Baby is teething. Mama is struggling to accomplish more than the bare minimum. It’s just one of those weeks at the Stewart household. But….Parenthood is back! (If you’re not excited about this, I don’t know what to say.)
Something odd happened to me during this week’s season premier episode.
I started to identify with the adults.
Technically, I’ve been an adult for 8 years. Committed to marriage for nearly 5 years. Have a Master’s degree. I’ve noticed, though, that I have a difficult time seeing myself as “one of the adults.” It’s not that I behave like an adolescent; in fact, I’ve been weirdly responsible and sensible (read: boring) since childhood. I just don’t feel like an adult. Watching a show with the family dynamics of Parenthood, I’m still more likely to empathize with the kids and think the parents are a little over-the-top.
Watching those parents preparing to send their oldest daughter off to college on the other side of the country, though, something just shifted. My heart said, “!!!!!!!!!!” If you can’t translate exclamation points, that means, “Oh no! My daughter is going to leave one day, too! No! Not my baby! Don’t leave me! Ah! My baby!”
And now I’m a crazy lunatic mother who can already envision the day we will move to the city Caroline chooses for college. Someone help me.
Starting back to school always made me happy. New routines to settle into, freshly organized clothes to wear, crisp new books and planners to take on, projects to conquer–it all promises a sense of productivity that I love.
Oh, how times change. I’m feeling quite productive today because of the following:
- I showered! I’m not going to tell you how many days it had been because…gross.
- Breakfast and lunch have been consumed at appropriate times. Hasn’t happened in weeks.
- Read in both my Bible studies (in the same morning!).
- Lesson mostly prepared for 5th grade church class tonight.
- Did I mention the shower? The clean hair?
You’ve got to laugh at how humbling new motherhood can be. No more celebrating 20-page research papers; basic hygiene and nutrition are accomplishments now. And you couldn’t convince me to go back for anything.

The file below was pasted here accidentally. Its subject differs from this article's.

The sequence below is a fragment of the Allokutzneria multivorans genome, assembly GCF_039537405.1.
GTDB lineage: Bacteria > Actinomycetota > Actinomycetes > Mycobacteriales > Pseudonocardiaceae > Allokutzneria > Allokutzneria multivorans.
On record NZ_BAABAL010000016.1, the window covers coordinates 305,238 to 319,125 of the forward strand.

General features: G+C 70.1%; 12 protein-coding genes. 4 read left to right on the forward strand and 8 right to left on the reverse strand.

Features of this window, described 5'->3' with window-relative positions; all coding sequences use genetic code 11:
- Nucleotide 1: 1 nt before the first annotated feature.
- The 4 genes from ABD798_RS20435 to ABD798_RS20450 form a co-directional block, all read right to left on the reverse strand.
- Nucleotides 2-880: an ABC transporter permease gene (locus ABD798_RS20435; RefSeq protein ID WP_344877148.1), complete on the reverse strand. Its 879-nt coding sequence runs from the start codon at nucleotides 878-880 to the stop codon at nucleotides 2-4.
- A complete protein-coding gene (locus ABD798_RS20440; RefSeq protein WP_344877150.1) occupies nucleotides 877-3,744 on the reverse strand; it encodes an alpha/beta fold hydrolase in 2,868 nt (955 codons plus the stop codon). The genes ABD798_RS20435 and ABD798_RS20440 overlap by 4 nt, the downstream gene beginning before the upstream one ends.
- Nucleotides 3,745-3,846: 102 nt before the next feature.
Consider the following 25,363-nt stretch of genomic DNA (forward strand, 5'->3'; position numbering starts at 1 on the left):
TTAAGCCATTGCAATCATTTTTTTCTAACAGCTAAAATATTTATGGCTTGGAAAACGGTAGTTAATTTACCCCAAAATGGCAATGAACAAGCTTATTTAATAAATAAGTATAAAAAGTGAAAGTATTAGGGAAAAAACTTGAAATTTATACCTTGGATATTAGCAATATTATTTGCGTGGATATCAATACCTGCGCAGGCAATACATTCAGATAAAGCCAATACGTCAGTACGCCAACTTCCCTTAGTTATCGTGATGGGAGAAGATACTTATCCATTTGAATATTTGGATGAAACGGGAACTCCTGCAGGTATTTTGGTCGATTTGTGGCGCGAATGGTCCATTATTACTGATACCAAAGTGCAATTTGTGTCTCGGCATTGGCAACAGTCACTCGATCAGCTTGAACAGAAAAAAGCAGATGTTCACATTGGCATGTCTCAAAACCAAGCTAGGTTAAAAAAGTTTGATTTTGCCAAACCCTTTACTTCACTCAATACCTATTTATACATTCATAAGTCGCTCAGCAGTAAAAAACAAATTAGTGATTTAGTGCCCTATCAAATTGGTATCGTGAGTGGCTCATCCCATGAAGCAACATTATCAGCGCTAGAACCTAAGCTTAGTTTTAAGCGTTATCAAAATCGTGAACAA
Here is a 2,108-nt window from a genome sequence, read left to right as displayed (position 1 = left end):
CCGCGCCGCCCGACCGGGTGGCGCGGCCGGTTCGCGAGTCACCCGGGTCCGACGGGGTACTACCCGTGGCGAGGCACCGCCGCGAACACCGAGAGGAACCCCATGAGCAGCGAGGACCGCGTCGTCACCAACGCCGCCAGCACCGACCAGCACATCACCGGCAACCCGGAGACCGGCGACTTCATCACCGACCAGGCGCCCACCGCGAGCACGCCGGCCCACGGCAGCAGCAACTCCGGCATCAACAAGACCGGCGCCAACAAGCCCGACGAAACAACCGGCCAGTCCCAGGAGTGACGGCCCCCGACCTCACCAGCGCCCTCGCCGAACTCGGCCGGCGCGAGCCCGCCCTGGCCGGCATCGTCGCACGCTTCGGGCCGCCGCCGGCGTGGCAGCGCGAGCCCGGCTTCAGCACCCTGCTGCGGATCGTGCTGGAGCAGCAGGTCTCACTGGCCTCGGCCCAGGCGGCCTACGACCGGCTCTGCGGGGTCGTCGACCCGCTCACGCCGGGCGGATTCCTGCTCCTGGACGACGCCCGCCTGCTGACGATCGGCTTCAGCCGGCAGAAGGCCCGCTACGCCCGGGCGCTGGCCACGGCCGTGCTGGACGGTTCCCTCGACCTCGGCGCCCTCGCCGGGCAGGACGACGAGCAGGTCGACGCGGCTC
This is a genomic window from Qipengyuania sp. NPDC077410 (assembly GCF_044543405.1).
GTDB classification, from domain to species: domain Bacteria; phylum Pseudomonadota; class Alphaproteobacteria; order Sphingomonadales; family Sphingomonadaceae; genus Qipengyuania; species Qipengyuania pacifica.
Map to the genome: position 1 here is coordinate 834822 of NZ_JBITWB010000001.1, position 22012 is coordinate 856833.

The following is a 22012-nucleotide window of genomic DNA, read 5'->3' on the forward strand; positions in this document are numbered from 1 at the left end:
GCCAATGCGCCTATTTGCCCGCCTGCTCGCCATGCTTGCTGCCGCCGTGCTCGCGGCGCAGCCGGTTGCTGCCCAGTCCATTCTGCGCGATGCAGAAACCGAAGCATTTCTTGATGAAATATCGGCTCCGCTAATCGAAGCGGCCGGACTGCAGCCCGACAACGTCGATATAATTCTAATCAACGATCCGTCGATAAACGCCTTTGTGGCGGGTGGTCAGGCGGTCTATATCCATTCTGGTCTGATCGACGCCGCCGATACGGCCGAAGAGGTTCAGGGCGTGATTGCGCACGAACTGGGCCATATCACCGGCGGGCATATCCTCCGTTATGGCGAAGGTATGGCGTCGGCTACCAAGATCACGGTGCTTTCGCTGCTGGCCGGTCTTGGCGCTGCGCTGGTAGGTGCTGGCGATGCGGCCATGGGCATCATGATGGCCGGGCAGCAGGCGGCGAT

I fear I may cry tomorrow.
I’m leaving my baby girl and husband for a long weekend, and all I keep thinking about is the moment when I’ll have to get in my car and drive away, leaving my child hundreds of miles behind while I head north.
Before I became a mother, I had lots of opinions about mothers. Don’t we all? I found it a bit ridiculous that women would lament taking a vacation because they were sad about leaving their kids for a few days. It’s just a few days! I wanted to yell, proud of my healthy logic.
But they’re hard to walk away from, those little ones.
Don’t get me wrong–I am thrilled about uninterrupted morning coffee, sleeping without listening for cries, and living on my own schedule for a few days. Mostly, my heart is nearly bursting with happiness about spending those days with some of my dearest friends who have each moved away recently.
But I’ll miss both of them, the little one with the sweet, milky smell and her daddy, too.
This mothering thing keeps leading me to moments of, “Who in the world am I?” Not the girl I was five years ago or five months ago, and I love my Lord for that.